Thursday, November 23, 2006

Toldoth: A Wakeup call for Isaac

In this week's parasha, school children learn, Yitzchak plans to bless Esav as the continuation of the Jewish tradition. Rivkah is more astute, and sees the future of God's message in Ya'akov. She convinces her son to trick his blind, ailing father, and steal the blessings from his older brother. Students doubtless wonder: even if the trickery worked on Yitzchak, would God really allow a blessing to be stolen? Surely God would place blessing where the father intended; a blessing is not some magical oration that is oblivious to intent! And even if, somehow, the ruse would work, would Rivkah and Ya'akov, our holy fore-bearers, really manipulate a poor old man in this way? But even more fundamentally: was Yitzchak really so naiive as to believe that Esav was to continue the work of Avraham? It is clear that Ya'akov studied day and night with his father. It is inconceivable that Yitzchak would see Esav, to the exclusion of Ya'akov, as the next link in the spiritual chain.

Rabbi Hirsch, building upon earlier hints in the parasha, arrives at the startling conclusion, that Yitzchak knew very well the nature's of his twin boys. He always hoped that Ya'akov would be the spiritual inheritor. He planned, however, to have Esav join his brother as the physical and pragmatic protector of Israel. With the two patriarchs, Ya'akov and Esav, the budding nation would have all that it needed, spiritual and physical. Esav would protect the nation, while Ya'akov would temper Esav's wild streak, and subordinate it to Hashem.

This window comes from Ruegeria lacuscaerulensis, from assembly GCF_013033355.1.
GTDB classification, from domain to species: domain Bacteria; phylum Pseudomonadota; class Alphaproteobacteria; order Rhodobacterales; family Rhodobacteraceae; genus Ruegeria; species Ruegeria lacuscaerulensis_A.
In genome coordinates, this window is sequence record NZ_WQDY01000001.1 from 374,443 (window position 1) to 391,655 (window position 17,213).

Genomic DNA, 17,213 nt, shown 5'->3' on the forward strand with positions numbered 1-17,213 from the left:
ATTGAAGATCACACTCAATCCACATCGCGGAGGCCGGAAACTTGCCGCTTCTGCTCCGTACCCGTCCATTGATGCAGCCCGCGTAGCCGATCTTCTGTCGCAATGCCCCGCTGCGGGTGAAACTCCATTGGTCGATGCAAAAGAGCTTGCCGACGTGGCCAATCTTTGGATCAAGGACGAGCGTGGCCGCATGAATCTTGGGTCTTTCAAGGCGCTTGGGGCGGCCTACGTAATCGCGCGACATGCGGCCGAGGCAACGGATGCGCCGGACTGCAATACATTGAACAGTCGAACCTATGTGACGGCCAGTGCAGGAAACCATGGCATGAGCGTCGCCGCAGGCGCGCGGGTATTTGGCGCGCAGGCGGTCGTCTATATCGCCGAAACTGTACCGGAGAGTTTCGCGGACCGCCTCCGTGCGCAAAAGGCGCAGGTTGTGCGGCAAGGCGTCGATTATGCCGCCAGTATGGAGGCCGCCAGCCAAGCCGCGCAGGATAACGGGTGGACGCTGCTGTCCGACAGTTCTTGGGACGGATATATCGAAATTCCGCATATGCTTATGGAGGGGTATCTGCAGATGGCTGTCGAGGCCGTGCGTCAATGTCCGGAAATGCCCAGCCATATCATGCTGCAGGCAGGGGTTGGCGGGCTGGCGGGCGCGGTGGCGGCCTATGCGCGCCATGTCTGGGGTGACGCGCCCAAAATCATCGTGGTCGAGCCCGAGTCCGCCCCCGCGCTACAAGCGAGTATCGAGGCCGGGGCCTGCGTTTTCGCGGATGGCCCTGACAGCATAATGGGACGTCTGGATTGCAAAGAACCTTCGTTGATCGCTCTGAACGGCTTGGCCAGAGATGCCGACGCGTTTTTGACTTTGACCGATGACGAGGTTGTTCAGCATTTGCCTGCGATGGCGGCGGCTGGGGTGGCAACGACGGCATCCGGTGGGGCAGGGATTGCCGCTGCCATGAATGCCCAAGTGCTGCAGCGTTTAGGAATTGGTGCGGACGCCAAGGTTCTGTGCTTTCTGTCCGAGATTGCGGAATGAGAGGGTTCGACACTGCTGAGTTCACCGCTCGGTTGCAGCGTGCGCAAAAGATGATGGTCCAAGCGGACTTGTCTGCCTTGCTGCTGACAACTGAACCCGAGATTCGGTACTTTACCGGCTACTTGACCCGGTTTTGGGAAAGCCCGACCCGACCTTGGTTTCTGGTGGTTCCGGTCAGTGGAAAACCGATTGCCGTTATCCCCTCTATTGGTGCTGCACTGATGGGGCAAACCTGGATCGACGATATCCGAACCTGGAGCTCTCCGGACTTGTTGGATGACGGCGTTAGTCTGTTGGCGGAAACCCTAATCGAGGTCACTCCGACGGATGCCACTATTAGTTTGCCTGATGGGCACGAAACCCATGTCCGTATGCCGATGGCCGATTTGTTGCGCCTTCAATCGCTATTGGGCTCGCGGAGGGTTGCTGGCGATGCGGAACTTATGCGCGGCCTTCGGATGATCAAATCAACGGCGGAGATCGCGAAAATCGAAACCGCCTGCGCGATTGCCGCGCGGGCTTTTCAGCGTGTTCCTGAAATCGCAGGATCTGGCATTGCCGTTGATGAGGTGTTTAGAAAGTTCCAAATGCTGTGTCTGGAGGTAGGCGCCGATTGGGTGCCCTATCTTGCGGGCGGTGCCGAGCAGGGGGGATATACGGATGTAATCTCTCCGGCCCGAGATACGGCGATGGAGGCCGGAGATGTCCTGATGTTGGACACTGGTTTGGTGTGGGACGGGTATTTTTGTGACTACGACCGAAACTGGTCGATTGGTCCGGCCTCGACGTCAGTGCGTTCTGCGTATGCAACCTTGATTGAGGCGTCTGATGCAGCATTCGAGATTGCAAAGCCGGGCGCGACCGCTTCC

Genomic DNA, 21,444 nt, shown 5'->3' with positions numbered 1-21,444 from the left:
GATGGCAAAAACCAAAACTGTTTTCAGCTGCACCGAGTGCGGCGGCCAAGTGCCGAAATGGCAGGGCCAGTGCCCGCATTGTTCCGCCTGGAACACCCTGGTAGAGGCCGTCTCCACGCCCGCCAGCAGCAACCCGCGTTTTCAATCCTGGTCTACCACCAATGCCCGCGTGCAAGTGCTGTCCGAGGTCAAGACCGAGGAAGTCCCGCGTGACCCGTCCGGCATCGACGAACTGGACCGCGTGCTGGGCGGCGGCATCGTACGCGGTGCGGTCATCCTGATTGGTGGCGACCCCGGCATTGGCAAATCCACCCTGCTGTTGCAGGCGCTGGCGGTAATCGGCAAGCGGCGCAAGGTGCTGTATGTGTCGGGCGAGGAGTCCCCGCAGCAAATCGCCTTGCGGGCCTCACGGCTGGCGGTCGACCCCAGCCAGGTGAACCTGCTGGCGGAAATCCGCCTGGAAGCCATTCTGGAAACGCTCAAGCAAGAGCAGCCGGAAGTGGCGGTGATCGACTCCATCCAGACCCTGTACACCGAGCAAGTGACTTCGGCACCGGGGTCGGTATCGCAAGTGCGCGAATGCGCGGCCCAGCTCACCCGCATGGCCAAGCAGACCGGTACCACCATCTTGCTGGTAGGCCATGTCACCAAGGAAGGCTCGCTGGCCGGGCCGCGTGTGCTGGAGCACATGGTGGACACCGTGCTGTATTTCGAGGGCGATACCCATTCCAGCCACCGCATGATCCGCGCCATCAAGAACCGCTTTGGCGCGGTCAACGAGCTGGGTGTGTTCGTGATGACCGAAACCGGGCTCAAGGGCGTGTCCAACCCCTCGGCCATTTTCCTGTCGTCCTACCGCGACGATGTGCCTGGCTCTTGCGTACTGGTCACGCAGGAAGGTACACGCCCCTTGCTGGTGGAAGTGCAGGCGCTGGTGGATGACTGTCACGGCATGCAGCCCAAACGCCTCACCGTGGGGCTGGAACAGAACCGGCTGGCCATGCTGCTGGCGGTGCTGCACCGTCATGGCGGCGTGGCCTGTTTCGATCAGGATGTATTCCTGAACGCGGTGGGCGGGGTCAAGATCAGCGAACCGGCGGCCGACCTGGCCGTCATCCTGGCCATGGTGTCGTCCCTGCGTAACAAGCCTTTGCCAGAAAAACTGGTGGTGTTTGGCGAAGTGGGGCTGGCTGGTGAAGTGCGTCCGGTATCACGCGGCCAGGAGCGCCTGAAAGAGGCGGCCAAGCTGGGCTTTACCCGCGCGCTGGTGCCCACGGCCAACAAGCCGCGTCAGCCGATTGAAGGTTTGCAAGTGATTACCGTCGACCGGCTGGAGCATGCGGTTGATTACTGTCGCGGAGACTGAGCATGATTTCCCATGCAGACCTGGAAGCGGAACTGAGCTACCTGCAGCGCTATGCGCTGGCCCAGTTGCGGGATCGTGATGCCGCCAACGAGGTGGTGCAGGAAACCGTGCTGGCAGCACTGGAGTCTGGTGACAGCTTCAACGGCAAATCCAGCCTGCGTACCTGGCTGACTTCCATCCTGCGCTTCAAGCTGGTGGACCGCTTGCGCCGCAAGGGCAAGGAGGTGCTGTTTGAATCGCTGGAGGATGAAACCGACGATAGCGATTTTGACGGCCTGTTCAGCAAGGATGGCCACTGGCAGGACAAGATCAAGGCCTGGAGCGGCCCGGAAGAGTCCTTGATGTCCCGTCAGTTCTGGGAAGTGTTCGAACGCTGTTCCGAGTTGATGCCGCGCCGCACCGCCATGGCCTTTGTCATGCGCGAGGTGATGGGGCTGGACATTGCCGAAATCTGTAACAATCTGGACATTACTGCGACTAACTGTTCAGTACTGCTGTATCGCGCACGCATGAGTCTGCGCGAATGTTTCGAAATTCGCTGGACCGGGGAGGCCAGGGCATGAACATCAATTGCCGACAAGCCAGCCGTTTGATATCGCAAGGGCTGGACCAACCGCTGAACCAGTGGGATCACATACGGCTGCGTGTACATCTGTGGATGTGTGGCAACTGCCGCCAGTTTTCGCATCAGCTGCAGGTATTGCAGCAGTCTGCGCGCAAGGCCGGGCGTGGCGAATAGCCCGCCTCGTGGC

It was in this that Esav was so successful in tricking his father. Esav was able to impress Yitzchak as a strong outdoorsman, but one who was controllable. He made efforts to display to his father his ability to subjugate his wild nature to his father's inheritance. Thus Yitzchak's blessing to Esav (given by trick to Ya'akov), was a blessing of physical might and wealth. The blessing meant for Ya'akov was given to him by his father later, and it is the spiritual one.

However, Rivkah saw through this 'paste board mask'. The midrash (בראשית רבה), quotes Rabbi Yehoshua ben Levi, stating that Rivkah simply wanted to make certain that Esav no longer come and deceive his own father. She saw uncontrollable wildness in her first-born, and realized the danger of this becoming part of Israel. And so, she decided to deceive her husband. She attempted to show him that if the voice of Ya'akov (קול יעקב) could deceive him into believing it was attached to the hands of Esav (ידי עשו), then how much more easily could Yitzchak have been deceived all these years into believing that the hands of Esav had redeeming qualities!

When Esav comes in and learns of the trick, his father immediately learns the lesson his wife was teaching him. He immediately confirms the physical blessing he gave Ya'akov, sealing Esav out of the Jewish nation. Later, the spiritual blessing is also passed to Ya'akov. Esav begs his father for at least some blessing, and Yitzchak utters a 'blessing' that forever pits the spiritual values of Israel in an epic struggle with the physical wildness of Edom. "You will live by your sword, and will constantly struggle to remove your brother's yoke from your neck..."

And so, the nation of Israel begins with Ya'akov, who demonstrates his leadership and physical prowess at the well, and in Lavan's house, as well as his spiritual side. It is up to his twelve sons after him to split up the qualities, while remaining true to the totality of the Jewish experience. Esav is relegated to the apocalypse, when the final battle between Godliness and Lustful living takes place.